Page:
2. Biocatalysis for stereoselective reduction.
  3. Chiral synthesis, enzymatic stereoreduction, Novel catalysts to make process more efficient, Stoichiometric yield improvement (theoretic/atom yields).
  4. Cheaper process, green processes, more efficiency. Raw materials. Want to enter new markets-open to new APIs.
  5. Custom synthesis of Impurity/metabolite: Cost effective synthesis, novel methods of synthesis.
  6. Process improvements, Intermediate manufacture.
  7. Open to considering new synthesis pathways. Open to making new analogs of APIs.
  8. Open to new processes that are more economical. Reduction, chloromethylation and bromination green technologies, Methylation of phenols, Water based methylation using methanol and phase transfer catalysts.
  9. Ketone and amine technology for statins.

Formulations and drug delivery:

  1. NDDS, Novel formulations, production technologies (Directly Compressable Granulation technology; Dissolution Technology (key requirement))
  2. Gastric retentive technology (GRT). Transdermal patches-HRTs, hypertension. Liquid orals technologies. Solid oral- controlled release, Intra rumenal capsules. Dry powder inhalation products
  3. NDDS for asthma drugs, for respiratory delivery
  4. Mouth dissolving tablets

Biotechnology:

  1. High value, low volume.  Energy, probiotics, waste water treatment etc.
  2. Childhood vaccines/ candidates, adult vaccines, novel vaccines, novel fermentation technology, adjuvants, vaccine delivery, cold chain breaking technologies..novel formulations
  3. Want microbial identification techniques
  4. High yield vectors to produce monoclonal antibodies, better production techniques. Similar techs for biosims
  5. Most robust technological systems for manufacturing, processing and analytical advantages(HPLC, PCR, etc-fewer steps). Methods for increasing yields, or reducing down-stream processing costs. Antibodies for purification: product specific. Raw materials too high-disposable bioreactors, plastics, pipettes, etc.New vaccine candidates, novel adjuvants, novel expression systems, Bacterial or yeast expression systems for influenza antigens, HPV antigens, MAbs, etc
  6. Monoclonal antibodies-biosimiliar. Open to acquiring new area (oncology focus, TuMabs). Surface resonance frequence meters for testing Mabs.
  7. Genetically modified organism for yielding DHA, less expensive raw materials
  8. Effluent treatment.
  9. Fermentation based technologies, technologies that can improve conjugation of vaccines, anything that can increase yields, etc.better vaccines that. Better adjuvants, better stability appearance, etc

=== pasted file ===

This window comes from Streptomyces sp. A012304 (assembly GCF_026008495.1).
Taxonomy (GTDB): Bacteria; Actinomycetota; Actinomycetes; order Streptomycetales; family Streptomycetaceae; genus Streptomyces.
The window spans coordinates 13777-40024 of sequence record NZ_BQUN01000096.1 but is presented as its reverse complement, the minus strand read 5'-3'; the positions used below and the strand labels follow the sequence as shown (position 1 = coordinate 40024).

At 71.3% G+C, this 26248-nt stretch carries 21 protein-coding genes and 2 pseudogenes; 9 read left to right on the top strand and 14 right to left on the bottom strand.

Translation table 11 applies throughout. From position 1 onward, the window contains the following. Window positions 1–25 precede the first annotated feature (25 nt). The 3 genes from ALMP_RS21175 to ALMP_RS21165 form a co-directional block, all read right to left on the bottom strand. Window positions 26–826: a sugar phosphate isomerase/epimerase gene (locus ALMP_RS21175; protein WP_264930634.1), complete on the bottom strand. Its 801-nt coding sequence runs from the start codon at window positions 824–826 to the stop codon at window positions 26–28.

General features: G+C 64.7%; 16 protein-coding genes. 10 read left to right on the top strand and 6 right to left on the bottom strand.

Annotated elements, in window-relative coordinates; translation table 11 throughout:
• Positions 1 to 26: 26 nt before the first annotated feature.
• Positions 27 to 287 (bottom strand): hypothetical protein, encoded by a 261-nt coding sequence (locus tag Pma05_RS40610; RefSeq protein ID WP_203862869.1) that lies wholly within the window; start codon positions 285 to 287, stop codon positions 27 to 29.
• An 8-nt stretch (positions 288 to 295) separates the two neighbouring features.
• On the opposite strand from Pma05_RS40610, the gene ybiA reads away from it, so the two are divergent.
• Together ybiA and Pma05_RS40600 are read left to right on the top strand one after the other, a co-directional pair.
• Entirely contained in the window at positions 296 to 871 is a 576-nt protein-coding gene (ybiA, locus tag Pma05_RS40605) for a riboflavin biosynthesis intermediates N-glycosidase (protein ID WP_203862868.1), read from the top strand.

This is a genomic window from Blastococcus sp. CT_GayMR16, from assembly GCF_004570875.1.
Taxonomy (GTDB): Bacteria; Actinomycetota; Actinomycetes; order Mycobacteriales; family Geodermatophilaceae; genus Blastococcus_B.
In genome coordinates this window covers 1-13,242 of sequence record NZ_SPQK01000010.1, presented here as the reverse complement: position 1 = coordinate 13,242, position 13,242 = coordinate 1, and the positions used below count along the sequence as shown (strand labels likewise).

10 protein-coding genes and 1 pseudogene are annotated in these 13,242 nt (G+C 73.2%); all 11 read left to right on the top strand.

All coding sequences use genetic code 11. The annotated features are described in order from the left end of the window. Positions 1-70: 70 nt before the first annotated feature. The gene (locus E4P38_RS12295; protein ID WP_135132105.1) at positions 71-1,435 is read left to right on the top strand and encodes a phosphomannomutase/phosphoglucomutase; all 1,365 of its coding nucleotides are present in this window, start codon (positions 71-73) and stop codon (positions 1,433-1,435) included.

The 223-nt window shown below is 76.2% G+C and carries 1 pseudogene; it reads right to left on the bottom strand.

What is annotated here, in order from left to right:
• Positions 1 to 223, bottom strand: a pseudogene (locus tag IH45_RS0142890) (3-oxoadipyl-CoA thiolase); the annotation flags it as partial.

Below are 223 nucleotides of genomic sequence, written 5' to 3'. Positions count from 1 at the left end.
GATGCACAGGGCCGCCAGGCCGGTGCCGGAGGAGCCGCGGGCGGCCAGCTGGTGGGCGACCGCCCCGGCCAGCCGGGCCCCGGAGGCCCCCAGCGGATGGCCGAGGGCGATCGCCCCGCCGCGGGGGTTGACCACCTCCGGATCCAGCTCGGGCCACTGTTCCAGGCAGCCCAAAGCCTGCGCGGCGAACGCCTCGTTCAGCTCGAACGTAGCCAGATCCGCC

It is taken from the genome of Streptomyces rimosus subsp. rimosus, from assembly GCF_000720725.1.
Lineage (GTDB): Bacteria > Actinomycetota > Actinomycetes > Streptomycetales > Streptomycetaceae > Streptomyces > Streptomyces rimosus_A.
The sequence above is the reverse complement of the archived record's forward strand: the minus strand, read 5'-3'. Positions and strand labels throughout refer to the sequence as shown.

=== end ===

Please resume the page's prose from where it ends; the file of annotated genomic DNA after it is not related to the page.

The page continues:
10. Fermentation based technology for pharma – Immuno-surpressions. Seretiopeptidase, Nattokinase, Fungal-destase, acitic protease, Lectase (enzymes), Improved versions. They have 40,000 litre fermentation capacity, which is ready, which they want to use. Sub-merge biotechnology. Good vaccine technology, like polyvalent, penta-valent. They don’t want to be disease specific. Open for multiple disease areas
  11. Vertical integration. Biofuels: Jatropha seed to oil. Value added technologies. (for e.g. decrease toxicity in seed cake). Anything that adds value to any step in the biodiesel production. Any clean energy technology- algae, etc. Resin column technologies, hydrodynamic conversion, catalytic depolymerization. Nutraceuticals:  innovative herbal extraction, low- value, high value plant based products.

Diagnostics:

  1. Access to good quality MAbs. Immunoturbidometry techniques.Open to sub-licensing. Enzymes such as Glucose oxidase-GOD , peroxidise-POD, Urease, cholesterol oxidase and cholesterol esterase : can enter these verticals.
  2. R&D Equipments is a major problem, bio-equipment is a major opportunity area (No/very few people operate)…..Following areas they are interested in: Novel Rapid diagnostics technologies, markers,  Glucometer, Hb-meter, molecular diagnostics…..POCT .
  3. Better, less expensive instrumentation technologies. Enzymes for biochemical tests. Rapid test technologies-list- pregnancy then HIV, HBV, tropinin, etc. (See website of Association of Diagnostic Manufacturers of India :www.admi.org).
  4. Smart-phones: Android (google) based solutions for diagnostics…to ally with Elisa reader/spectrophotometer. MAbs for Diabetic markers (C-peptide, HA1C): CVD markers. Check with ATCC. Rapid test technologies. All hand held diagnostics
  5. Its only through innovative technologies we can penetrate the market nationally and internationally and create a brand value for ourself. Like for example you see most of the products in diagnostics sectors are not stable above say 37 °C, if we have a products which are stable at even 45 °C and above then there is huge potential. Say insulin oral delivery  again has good potential market. Biosimilars stable at 40°C might sound good.

Medical devices:

  1. Drug-delivery, elution kinetics. Novel alloys for stent systems, biocompatible material in stents. Also entering oncology drug delivery material. Stents in non-cardiac areas (peripheral stents). Self-expanding or shape memory stents.
  2. Anything that optimizes/miniaturizes the controller components or iontophoresis. Sumatriptan succinate, GNRH, etc. Formulations for transdermal patch-friendly drugs.
  3. Implant and fixator grade SS steel and titanium manufacture technologies. Forging of titanium and cobalt-chrome.
  4. Hydroxy-apatite, ceramic and other biocompatible coatings for implants